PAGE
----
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NCAA Bracket 2011: 5 Reasons Why the Texas Longhorns Are Built for a Long Run

Ethan BackCorrespondent IOctober 9, 2016

NCAA Bracket 2011: 5 Reasons Why the Texas Longhorns Are Built for a Long Run

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    March Madness generally lives up to the latter half of its name.

    The month is filled with chaos on the hardwood, with upsets abounding, buzzer beaters plentiful and star players numerous, the Big Dance is one of the most exciting events of the sporting year.

    But despite the chaos, a winner must emerge in the end.

    This year, the winner could very well be the Texas Longhorns.

    The team in burnt orange is made for a deep run in the tournament and it shouldn't come as a surprise if the fourth-seeded Longhorns cut down the nets.

    Why?

    Texas has five certain characteristics that will make the team a serious threat throughout the tournament.

Elite Conference Record

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    The past four NCAA tournament winners have compiled conference records of 13-3 (Duke), 13-3 (North Carolina), 14-2 (Kansas) and 13-3 (Florida).

    Texas has, unsurprisingly, racked up 13 Big 12 wins this season, while only dropping three contests.

    The Longhorns dropped one game to Kansas and were defeated narrowly by both Kansas State and Colorado.

    A loss to the top-seeded Kansas is nothing to be ashamed of—and Texas can still say that they beat Kansas first. Kansas State, on the other hand, is a tournament team and the loss to Colorado was a bit of a fluke.

    Even with those three blemishes, Texas had an elite conference record and, as recent champions have demonstrated, such an impressive conference record is an accurate harbinger for March success.

Rebounding Advantage

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    At 40.5 rebounds per game, Texas grabs the fifth-most rebounds in the nation. This statistic will go a long way in making a deep tournament run.

    Of the past four champions, only North Carolina in 2009 was out-rebounded in the Finals, in a dominant 89-72 victory over Michigan State.

    Duke, last year, was ranked 26th in the nation in rebounding, North Carolina ranked second in their year, Kansas ranked 21st in 2008 and Florida ranked in the top 50 in 2007.

    An old basketball proverb states, "defense wins games, rebounding wins championships."

    The Texas Longhorns have title aspirations, and these hopes have a great chance of being fulfilled due to their prowess on the boards.

Coaching Experience

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    Mike Krzyzewski, Roy Williams, Bill Self, Billy Donovan, Jim Calhoun, Jim Boeheim, Gary Williams and Tom Izzo are all household names.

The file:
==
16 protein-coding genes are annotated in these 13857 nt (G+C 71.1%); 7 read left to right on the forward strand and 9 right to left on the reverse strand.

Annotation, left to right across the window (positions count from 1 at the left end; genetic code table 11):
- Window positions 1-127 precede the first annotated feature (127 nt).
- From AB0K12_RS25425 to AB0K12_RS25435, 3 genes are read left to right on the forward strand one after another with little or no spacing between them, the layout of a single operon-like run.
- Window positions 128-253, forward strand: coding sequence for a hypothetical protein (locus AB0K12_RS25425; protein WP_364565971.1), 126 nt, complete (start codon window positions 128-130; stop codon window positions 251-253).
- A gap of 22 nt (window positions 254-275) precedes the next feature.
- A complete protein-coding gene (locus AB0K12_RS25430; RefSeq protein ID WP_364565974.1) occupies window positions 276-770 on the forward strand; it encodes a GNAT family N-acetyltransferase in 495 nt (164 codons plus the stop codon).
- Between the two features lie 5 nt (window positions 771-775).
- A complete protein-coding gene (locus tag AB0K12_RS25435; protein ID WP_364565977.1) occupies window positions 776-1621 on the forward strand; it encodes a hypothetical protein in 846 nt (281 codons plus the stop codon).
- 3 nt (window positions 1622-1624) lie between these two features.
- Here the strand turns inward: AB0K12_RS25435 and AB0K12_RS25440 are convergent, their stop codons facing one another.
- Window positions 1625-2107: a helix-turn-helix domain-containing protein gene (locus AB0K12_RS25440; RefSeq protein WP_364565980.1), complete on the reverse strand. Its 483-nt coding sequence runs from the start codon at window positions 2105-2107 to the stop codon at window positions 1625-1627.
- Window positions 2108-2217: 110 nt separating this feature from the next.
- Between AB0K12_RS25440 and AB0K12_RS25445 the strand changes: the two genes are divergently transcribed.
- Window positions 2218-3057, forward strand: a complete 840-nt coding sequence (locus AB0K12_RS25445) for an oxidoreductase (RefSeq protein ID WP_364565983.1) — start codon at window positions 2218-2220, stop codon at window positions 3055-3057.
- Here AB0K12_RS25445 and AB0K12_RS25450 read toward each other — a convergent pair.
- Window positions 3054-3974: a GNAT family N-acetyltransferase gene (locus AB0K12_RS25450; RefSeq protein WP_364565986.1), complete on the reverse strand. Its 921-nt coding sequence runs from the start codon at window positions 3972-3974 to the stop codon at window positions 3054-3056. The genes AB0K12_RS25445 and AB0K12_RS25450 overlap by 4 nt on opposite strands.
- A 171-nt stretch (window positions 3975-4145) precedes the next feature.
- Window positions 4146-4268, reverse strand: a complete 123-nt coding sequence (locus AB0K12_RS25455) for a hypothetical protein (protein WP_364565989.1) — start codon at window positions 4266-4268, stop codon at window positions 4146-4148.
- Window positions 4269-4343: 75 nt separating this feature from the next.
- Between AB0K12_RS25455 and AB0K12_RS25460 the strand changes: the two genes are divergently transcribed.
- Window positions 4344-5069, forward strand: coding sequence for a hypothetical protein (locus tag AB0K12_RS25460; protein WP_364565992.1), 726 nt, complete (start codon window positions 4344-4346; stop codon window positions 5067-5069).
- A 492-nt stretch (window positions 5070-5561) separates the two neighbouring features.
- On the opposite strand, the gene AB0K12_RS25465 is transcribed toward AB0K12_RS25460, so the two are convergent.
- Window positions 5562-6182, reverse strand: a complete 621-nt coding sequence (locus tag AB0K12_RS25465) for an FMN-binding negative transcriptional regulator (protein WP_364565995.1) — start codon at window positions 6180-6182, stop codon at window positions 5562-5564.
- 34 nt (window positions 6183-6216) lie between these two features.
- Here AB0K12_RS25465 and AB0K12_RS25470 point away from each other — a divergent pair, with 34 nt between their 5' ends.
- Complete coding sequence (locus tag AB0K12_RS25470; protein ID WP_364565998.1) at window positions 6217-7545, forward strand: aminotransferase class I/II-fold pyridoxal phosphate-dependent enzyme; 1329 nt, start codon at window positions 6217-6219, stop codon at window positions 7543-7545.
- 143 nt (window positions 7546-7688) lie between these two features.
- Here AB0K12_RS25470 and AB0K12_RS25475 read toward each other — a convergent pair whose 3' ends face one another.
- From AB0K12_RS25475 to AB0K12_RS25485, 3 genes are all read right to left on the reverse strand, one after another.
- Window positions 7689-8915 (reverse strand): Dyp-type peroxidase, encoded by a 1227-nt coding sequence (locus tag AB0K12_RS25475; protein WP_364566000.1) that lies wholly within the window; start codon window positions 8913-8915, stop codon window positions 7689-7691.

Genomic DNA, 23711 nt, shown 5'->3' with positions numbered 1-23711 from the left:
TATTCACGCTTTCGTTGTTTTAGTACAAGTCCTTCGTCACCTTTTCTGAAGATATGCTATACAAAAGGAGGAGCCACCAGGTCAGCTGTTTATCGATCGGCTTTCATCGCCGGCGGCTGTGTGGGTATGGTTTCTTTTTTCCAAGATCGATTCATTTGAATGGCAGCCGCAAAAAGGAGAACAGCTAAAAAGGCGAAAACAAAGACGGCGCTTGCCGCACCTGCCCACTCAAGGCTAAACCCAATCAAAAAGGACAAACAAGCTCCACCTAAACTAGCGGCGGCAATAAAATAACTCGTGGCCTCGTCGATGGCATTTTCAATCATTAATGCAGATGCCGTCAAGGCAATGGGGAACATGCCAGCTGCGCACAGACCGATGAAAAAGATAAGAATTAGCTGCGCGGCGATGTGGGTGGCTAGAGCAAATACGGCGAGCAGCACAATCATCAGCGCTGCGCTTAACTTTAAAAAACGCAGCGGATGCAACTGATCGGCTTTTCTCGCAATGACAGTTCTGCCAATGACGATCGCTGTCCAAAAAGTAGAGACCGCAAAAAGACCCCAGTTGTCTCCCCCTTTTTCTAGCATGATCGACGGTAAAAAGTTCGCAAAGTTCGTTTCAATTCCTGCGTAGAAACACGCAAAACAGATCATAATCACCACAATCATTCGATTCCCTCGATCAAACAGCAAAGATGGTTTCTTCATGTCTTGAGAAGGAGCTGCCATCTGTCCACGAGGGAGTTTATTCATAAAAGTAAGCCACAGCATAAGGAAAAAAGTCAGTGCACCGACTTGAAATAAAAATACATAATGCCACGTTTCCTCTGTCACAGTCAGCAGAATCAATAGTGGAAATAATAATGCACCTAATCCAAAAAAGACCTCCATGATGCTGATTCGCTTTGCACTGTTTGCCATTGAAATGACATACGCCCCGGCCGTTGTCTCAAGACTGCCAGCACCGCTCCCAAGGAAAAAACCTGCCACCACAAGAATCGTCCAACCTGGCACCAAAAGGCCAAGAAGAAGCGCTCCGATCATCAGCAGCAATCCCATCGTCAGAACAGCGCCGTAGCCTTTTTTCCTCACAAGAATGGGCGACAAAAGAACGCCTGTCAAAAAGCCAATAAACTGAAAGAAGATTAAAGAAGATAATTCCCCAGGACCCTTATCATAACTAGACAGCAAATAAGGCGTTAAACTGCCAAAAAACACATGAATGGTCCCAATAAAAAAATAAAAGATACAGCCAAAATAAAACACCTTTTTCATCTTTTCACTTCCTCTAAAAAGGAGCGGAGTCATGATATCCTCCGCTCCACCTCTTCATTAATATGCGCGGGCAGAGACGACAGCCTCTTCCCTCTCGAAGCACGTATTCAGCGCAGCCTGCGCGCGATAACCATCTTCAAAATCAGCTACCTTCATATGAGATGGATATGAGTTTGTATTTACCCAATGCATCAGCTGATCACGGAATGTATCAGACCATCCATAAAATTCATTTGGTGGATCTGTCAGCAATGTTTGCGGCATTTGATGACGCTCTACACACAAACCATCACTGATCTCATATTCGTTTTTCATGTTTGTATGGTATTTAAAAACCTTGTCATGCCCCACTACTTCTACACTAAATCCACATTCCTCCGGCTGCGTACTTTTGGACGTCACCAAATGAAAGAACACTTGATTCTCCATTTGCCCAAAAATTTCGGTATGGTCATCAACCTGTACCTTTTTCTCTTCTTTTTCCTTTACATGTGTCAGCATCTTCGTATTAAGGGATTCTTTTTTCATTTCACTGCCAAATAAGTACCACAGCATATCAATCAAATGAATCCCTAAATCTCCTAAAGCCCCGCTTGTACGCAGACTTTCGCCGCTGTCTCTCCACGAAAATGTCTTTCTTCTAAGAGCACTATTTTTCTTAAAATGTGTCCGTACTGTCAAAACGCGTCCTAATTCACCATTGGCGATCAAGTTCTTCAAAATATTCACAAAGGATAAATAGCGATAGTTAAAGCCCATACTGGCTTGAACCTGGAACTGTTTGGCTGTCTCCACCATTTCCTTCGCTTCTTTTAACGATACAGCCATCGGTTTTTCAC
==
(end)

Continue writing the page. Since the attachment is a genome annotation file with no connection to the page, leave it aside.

These coaches, who have combined to win the NCAA title in every year this millennium, are experienced and proven. So too is Rick Barnes.

    Barnes has been coaching the Texas Longhorns since 1998 and has led them to one Final Four, two Elite Eights and two Sweet 16s. He has been in the head coaching business since 1987 and he is bound to bring a championship to Austin.

    Also on Barnes' résumé are three Big 12 Coach of the Year trophies, but his name remains out of the history books on the grandest scale.

    He has coached this year's Longhorns incredibly well, meshed young players together smoothly and won some close games, including a two-point victory over North Carolina and an overtime victory over Illinois.

    If an NCAA tournament game comes down to the wire, the Longhorns will come out on top, largely due to their great head coach.

Diverse Styles of Play

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    Within the Texas roster, there are many players who have very different styles of play.

    Jordan Hamilton is a slashing scorer capable of lighting it up from downtown.

    Tristan Thompson is a versatile wing who can guard every position.

    Gary Johnson is an undersized bruiser who brings intensity every time he steps on the court.

    Cory Joseph and J'Covan Brown are very talented guards, and Dogus Balbay is an elite defender and leader.

    Despite the different styles of play of each of these players, the Longhorns have meshed seamlessly this season. With such a great amount of diversity, opposing teams can't focus too much on one single player.

    If opponents try to shut down Hamilton, the bigs will make them pay. If they give Texas the perimeter, Hamilton, Joseph and Brown will knock down a multitude of threes.

    Against Texas, teams have to pick their poison, and rarely do they end up with the victory. The Longhorns have proven that their assorted attack can and will win games.

Effective Mixture of Youth and Experience

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    Texas is led by an assorted group of freshmen, sophomores and seniors.

    Top scorer Jordan Hamilton is in his second year of play, as is J'Covan Brown.

    The Longhorns are deep with freshman talent, including Tristan Thompson and Cory Joseph.

    When the underclassmen get overwhelmed with a new situation, Texas has experience to make up for it. Dogus Balbay, Gary Johnson and even Jai Lucas can guide their younger teammates if assistance is needed.

    Nowadays, in college basketball, staying for three or four years is anomalous and the young guns on Texas could be leaving for the NBA early. They will be hungry to win now, as will the seniors.

    Of the three contributing seniors, only Johnson has advanced past the second round. The trio will be hungry to win a title, because unlike the underclassmen, they don't have the chance to return for another year.

    The Longhorns will certainly be hungry to win, and this combination of youth and experience might just lead Texas to the promised land.

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